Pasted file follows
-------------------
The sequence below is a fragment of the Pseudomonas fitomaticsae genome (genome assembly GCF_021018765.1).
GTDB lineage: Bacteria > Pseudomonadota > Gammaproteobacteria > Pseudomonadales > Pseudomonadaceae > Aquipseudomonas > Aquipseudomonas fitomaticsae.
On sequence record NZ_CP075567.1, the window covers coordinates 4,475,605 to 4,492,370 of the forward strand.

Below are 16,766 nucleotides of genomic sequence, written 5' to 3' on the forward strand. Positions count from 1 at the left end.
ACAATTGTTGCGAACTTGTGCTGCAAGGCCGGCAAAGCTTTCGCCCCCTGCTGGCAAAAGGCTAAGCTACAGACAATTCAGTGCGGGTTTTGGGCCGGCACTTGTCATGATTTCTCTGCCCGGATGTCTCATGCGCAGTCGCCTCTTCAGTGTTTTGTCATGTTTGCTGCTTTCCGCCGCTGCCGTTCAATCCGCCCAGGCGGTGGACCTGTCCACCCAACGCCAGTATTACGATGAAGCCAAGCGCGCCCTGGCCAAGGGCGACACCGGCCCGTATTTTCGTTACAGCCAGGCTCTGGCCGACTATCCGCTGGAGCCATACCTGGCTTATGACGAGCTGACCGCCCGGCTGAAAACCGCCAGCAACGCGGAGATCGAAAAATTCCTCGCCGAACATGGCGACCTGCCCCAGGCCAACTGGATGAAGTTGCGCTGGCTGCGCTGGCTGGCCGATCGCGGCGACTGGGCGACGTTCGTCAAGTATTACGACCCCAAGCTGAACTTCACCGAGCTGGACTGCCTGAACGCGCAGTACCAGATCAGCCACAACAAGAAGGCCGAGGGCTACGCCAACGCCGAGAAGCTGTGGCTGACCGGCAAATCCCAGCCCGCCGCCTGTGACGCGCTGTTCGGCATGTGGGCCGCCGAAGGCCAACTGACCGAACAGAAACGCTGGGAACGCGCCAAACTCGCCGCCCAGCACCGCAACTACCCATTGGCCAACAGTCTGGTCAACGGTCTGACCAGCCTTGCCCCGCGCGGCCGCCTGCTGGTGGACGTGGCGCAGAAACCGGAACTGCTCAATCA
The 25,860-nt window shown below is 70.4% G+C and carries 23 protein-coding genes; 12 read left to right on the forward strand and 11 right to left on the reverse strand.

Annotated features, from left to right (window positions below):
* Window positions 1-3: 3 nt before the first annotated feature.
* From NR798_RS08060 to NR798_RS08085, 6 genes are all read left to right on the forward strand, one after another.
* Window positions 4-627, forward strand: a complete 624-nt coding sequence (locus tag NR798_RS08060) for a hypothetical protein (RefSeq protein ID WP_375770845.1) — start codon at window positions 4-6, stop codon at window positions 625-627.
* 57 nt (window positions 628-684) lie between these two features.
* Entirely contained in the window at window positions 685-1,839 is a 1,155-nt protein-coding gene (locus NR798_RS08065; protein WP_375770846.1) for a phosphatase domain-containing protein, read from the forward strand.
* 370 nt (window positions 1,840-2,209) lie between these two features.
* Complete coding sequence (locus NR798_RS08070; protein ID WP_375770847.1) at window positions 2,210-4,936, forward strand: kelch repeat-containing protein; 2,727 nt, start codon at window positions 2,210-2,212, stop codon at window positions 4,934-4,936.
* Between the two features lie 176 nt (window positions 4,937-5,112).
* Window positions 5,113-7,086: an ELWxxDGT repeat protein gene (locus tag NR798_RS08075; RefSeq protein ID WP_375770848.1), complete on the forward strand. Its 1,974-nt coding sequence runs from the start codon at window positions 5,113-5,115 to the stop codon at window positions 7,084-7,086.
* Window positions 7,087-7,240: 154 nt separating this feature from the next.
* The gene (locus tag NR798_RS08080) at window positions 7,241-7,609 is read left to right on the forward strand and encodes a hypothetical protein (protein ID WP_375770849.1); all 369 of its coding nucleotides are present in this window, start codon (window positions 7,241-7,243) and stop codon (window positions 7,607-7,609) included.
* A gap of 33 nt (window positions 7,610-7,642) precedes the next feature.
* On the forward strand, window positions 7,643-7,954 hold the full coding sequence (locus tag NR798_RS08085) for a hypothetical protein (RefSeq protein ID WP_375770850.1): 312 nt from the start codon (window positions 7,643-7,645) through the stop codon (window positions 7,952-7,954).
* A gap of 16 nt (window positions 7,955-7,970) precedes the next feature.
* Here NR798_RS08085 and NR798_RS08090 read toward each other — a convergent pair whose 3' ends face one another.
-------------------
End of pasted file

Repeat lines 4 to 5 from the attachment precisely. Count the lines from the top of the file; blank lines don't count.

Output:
Below are 16,766 nucleotides of genomic sequence, written 5' to 3' on the forward strand. Positions count from 1 at the left end.
ACAATTGTTGCGAACTTGTGCTGCAAGGCCGGCAAAGCTTTCGCCCCCTGCTGGCAAAAGGCTAAGCTACAGACAATTCAGTGCGGGTTTTGGGCCGGCACTTGTCATGATTTCTCTGCCCGGATGTCTCATGCGCAGTCGCCTCTTCAGTGTTTTGTCATGTTTGCTGCTTTCCGCCGCTGCCGTTCAATCCGCCCAGGCGGTGGACCTGTCCACCCAACGCCAGTATTACGATGAAGCCAAGCGCGCCCTGGCCAAGGGCGACACCGGCCCGTATTTTCGTTACAGCCAGGCTCTGGCCGACTATCCGCTGGAGCCATACCTGGCTTATGACGAGCTGACCGCCCGGCTGAAAACCGCCAGCAACGCGGAGATCGAAAAATTCCTCGCCGAACATGGCGACCTGCCCCAGGCCAACTGGATGAAGTTGCGCTGGCTGCGCTGGCTGGCCGATCGCGGCGACTGGGCGACGTTCGTCAAGTATTACGACCCCAAGCTGAACTTCACCGAGCTGGACTGCCTGAACGCGCAGTACCAGATCAGCCACAACAAGAAGGCCGAGGGCTACGCCAACGCCGAGAAGCTGTGGCTGACCGGCAAATCCCAGCCCGCCGCCTGTGACGCGCTGTTCGGCATGTGGGCCGCCGAAGGCCAACTGACCGAACAGAAACGCTGGGAACGCGCCAAACTCGCCGCCCAGCACCGCAACTACCCATTGGCCAACAGTCTGGTCAACGGTCTGACCAGCCTTGCCCCGCGCGGCCGCCTGCTGGTGGACGTGGCGCAGAAACCGGAACTGCTCAATCA